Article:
FIAU trawling every single Pilatus transaction in search of money laundering evidence

FIAU and MFSA tell MEPs in new financial crimes committee that comprehensive review of Pilatus was underway before arrest of Ali Sadr Hasheminejad

Pilatus Bank is the subject of various magisterial inquiries
Pilatus Bank is the subject of various magisterial inquiries

The Maltese financial regulator has said it is carrying out a “transaction-by-transaction” review at Pilatus Bank together with the Financial Intelligence Analysis Unit.

The extensive review is still ongoing, MFSA director-general Marianne Scicluna told MEPs in the TAX3 committee on financial crimes, tax evasion and tax avoidance.

Scicluna and the Maltese FIAU director Kenneth Farrugia were giving statements to MEPs, along with the Latvian financial regulator on the subject of the shuttered bank ABLV.

Scicluna said that the MFSA and FIAU were already carrying out the comprehensive review before the US indictment of Ali Sadr Hasheminejad on charges of breaching sanctions against Iran.

She said the purpose of the review is to “get to the bottom of allegations and concerns as to whether money laundering was carried out in the bank” and that it would provide a robust assessment of the bank’s actions.

The bank’s operations are already the subject of at least two magisterial inquiries, one triggered on an allegation by the late journalist Daphne Caruana Galizia that it processed a $1 million payment on behalf of the Azerbaijani ruling family, to the wife of prime minister Joseph Muscat; the other on a complaint filed by the former PN leader Simon Busuttil on money paid by Nexia BT partner Brian Tonna to the PM’s chief of staff Keith Schembri shortly after receiving payment from Russian clients who had acquired Maltese citizenship under the IIP.

Scicluna said the MFSA was awaiting the outcome of the review while monitoring the bank, whose control passed under a third party ‘competent person’ when the FBI arrested owner Ali Sadr Hasheminejad. Although the US charges are on actions that predate the 2014 licence granted to Pilatus, the MFSA has removed Hasheminejad from chairman of the bank.

Scicluna also said the MFSA followed a standard due diligence process for Pilatus Bank’s licence, which included a thorough review of documents, numerous follow-up questions, and an independent third-party intelligence report on Hasheminejad.

“The intelligence company was not KPMG,” she said referring to the bank’s auditors, “but an international firm used by other regulators such as the UK’s FCA. The remit was to check Hasheminejad’s background, because he hailed from a jurisdiction that represented certain risks. At the time, the report did not highlight any adverse information,” Scicluna said.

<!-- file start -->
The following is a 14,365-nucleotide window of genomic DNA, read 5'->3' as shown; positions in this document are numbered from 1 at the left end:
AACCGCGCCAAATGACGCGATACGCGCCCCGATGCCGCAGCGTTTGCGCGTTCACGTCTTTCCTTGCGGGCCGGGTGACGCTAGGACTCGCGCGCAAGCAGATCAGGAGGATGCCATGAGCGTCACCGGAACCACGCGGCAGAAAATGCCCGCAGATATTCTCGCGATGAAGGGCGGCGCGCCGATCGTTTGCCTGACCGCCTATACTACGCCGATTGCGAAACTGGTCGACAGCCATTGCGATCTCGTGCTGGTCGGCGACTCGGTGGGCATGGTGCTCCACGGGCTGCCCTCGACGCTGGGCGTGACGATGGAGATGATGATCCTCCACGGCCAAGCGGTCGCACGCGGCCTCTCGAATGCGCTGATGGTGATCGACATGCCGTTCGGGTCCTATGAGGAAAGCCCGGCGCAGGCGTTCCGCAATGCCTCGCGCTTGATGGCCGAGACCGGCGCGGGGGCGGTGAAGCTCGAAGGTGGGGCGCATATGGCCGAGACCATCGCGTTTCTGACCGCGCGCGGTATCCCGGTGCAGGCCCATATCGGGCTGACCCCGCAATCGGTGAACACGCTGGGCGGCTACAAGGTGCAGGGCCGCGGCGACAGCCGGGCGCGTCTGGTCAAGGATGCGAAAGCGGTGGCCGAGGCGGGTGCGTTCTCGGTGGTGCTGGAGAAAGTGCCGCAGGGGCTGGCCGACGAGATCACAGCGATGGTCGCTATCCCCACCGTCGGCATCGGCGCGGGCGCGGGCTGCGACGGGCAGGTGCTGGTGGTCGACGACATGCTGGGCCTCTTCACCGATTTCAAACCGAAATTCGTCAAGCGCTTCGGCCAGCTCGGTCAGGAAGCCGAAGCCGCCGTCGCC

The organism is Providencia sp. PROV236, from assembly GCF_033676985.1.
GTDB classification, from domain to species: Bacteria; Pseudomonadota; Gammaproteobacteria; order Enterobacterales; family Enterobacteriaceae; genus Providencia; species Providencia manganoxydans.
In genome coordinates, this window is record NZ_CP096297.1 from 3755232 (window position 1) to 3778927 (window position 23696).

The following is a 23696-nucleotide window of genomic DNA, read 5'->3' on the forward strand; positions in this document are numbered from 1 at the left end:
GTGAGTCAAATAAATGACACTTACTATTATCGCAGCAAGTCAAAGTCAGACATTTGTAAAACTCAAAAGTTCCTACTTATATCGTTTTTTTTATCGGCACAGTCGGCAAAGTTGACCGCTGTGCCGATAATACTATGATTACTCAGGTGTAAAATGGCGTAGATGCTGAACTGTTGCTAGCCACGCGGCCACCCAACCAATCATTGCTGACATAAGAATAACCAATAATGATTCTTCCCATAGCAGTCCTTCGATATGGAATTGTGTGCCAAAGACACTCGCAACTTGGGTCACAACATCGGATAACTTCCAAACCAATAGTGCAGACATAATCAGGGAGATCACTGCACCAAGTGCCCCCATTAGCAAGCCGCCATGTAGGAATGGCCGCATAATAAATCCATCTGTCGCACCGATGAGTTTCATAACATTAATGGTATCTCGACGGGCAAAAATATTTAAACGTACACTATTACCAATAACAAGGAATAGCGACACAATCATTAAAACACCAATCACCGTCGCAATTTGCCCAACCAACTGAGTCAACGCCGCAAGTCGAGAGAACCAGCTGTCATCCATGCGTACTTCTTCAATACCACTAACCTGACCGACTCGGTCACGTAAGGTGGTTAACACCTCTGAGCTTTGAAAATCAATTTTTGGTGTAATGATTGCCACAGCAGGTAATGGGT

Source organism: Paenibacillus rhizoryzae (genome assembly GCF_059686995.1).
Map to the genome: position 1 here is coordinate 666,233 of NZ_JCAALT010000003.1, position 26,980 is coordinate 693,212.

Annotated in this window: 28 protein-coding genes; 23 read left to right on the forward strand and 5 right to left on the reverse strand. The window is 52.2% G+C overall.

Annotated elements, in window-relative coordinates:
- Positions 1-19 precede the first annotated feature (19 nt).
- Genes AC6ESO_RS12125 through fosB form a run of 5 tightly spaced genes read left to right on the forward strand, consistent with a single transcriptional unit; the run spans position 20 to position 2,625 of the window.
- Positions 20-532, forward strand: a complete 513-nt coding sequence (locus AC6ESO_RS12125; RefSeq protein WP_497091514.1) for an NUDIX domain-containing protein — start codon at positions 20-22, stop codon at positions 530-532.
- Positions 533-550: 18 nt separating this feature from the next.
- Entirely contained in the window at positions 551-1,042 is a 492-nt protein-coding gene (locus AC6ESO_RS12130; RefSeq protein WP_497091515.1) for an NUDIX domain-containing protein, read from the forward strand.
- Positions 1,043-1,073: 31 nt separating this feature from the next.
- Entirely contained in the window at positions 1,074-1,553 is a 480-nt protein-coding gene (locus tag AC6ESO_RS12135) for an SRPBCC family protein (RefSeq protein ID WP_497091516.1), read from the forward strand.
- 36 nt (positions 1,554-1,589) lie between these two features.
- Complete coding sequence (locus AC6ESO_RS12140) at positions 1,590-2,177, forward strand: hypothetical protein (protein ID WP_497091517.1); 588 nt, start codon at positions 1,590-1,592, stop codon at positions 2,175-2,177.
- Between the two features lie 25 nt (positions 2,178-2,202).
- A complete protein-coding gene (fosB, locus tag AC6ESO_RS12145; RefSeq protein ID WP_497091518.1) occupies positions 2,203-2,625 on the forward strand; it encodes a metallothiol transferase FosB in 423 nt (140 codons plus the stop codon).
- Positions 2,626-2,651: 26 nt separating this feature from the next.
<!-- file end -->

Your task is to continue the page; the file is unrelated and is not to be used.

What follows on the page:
She described the 12-month process to authorise the bank, as a normal licensing duration.

“Since then Pilatus was the subject of a high degree of supervision, including multiple on-site inspections and liaising with the FIAU for off-site reviews and updates on due diligence. The supervisory review intensified in 2017 when various allegations were made, including close liaising with the FCA.”

Scicluna said due diligence can be comprehensive but even such reviews can be limited, giving only ‘pointers’ to regulators but never the kind of information head by law enforcement entities. “After the US arrest, we felt we had the legal basis to act quickly and decisively to remove the chairman of the bank and take the assets under control.”

The MFSA’s director of enforcement Anton Bartolo also said there was “no way” the regulator could have known of the US investigations on Hasheminejad when the licence for Pilatus Bank was being processed.

He also said the MFSA could not have not acted on either “rumour” or information published in the press. “Even if MFSA officials had all the information in their hands, this might not have resulted in the drastic action some are calling for,” referring to calls from the Opposition to shutter the bank at the time claims of money laundering were being made. “Taking action too hastily could even have disrupted ongoing investigations in other jurisdictions,” he said.

FIAU director Kenneth Farrugia was also asked about investigations related to the mysterious company in Dubai called 17 Black, which the PM’s chief of staff Keith Schembri having admitted selecting it as a “target client” for his Panamanian company.

“I cannot divulge too much information, but I do provide my assurance that whenever the FIAU established reasonable suspicion of money laundering it has passed on a report to the Malta police.”